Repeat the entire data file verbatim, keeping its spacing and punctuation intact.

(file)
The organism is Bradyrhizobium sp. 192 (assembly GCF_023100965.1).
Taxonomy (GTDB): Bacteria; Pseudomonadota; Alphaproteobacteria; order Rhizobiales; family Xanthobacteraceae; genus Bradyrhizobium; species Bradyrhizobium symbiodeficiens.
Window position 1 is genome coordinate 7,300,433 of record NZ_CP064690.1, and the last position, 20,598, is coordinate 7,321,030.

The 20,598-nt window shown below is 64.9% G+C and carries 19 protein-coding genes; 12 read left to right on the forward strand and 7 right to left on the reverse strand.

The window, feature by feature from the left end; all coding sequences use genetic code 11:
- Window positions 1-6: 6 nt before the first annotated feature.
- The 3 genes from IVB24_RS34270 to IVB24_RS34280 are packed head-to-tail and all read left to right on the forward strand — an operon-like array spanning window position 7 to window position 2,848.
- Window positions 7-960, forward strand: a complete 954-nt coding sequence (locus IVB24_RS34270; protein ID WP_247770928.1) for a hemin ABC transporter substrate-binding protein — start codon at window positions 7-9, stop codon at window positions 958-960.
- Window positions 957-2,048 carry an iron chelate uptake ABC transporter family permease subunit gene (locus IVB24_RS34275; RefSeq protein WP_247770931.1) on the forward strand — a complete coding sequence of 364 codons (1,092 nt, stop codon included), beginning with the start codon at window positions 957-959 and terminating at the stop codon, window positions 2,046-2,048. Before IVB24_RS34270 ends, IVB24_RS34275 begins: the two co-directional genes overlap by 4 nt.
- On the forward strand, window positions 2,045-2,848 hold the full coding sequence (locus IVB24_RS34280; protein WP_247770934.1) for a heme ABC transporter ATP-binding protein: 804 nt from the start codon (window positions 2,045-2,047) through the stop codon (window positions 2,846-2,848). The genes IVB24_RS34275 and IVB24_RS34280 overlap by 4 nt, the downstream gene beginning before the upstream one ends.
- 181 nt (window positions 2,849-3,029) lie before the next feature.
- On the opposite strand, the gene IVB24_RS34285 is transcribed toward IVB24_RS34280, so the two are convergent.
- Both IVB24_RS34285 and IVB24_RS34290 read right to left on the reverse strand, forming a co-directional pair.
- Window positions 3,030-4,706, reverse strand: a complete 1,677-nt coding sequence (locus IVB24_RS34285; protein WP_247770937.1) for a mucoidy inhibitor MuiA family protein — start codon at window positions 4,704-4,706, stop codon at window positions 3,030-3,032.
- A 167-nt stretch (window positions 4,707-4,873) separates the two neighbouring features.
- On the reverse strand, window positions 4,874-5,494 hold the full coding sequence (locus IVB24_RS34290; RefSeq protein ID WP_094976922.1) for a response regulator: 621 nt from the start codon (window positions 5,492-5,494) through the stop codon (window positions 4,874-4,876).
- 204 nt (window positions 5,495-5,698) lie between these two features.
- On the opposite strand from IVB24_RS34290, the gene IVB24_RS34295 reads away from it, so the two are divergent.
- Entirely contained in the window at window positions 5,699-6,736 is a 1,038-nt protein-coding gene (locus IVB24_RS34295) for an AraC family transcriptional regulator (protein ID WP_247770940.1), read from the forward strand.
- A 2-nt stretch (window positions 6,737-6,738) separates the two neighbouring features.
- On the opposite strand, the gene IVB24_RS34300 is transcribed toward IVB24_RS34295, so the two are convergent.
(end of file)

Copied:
The organism is Bradyrhizobium sp. 192 (assembly GCF_023100965.1).
Taxonomy (GTDB): Bacteria; Pseudomonadota; Alphaproteobacteria; order Rhizobiales; family Xanthobacteraceae; genus Bradyrhizobium; species Bradyrhizobium symbiodeficiens.
Window position 1 is genome coordinate 7,300,433 of record NZ_CP064690.1, and the last position, 20,598, is coordinate 7,321,030.

The 20,598-nt window shown below is 64.9% G+C and carries 19 protein-coding genes; 12 read left to right on the forward strand and 7 right to left on the reverse strand.

The window, feature by feature from the left end; all coding sequences use genetic code 11:
- Window positions 1-6: 6 nt before the first annotated feature.
- The 3 genes from IVB24_RS34270 to IVB24_RS34280 are packed head-to-tail and all read left to right on the forward strand — an operon-like array spanning window position 7 to window position 2,848.
- Window positions 7-960, forward strand: a complete 954-nt coding sequence (locus IVB24_RS34270; protein ID WP_247770928.1) for a hemin ABC transporter substrate-binding protein — start codon at window positions 7-9, stop codon at window positions 958-960.
- Window positions 957-2,048 carry an iron chelate uptake ABC transporter family permease subunit gene (locus IVB24_RS34275; RefSeq protein WP_247770931.1) on the forward strand — a complete coding sequence of 364 codons (1,092 nt, stop codon included), beginning with the start codon at window positions 957-959 and terminating at the stop codon, window positions 2,046-2,048. Before IVB24_RS34270 ends, IVB24_RS34275 begins: the two co-directional genes overlap by 4 nt.
- On the forward strand, window positions 2,045-2,848 hold the full coding sequence (locus IVB24_RS34280; protein WP_247770934.1) for a heme ABC transporter ATP-binding protein: 804 nt from the start codon (window positions 2,045-2,047) through the stop codon (window positions 2,846-2,848). The genes IVB24_RS34275 and IVB24_RS34280 overlap by 4 nt, the downstream gene beginning before the upstream one ends.
- 181 nt (window positions 2,849-3,029) lie before the next feature.
- On the opposite strand, the gene IVB24_RS34285 is transcribed toward IVB24_RS34280, so the two are convergent.
- Both IVB24_RS34285 and IVB24_RS34290 read right to left on the reverse strand, forming a co-directional pair.
- Window positions 3,030-4,706, reverse strand: a complete 1,677-nt coding sequence (locus IVB24_RS34285; protein WP_247770937.1) for a mucoidy inhibitor MuiA family protein — start codon at window positions 4,704-4,706, stop codon at window positions 3,030-3,032.
- A 167-nt stretch (window positions 4,707-4,873) separates the two neighbouring features.
- On the reverse strand, window positions 4,874-5,494 hold the full coding sequence (locus IVB24_RS34290; RefSeq protein ID WP_094976922.1) for a response regulator: 621 nt from the start codon (window positions 5,492-5,494) through the stop codon (window positions 4,874-4,876).
- 204 nt (window positions 5,495-5,698) lie between these two features.
- On the opposite strand from IVB24_RS34290, the gene IVB24_RS34295 reads away from it, so the two are divergent.
- Entirely contained in the window at window positions 5,699-6,736 is a 1,038-nt protein-coding gene (locus IVB24_RS34295) for an AraC family transcriptional regulator (protein ID WP_247770940.1), read from the forward strand.
- A 2-nt stretch (window positions 6,737-6,738) separates the two neighbouring features.
- On the opposite strand, the gene IVB24_RS34300 is transcribed toward IVB24_RS34295, so the two are convergent.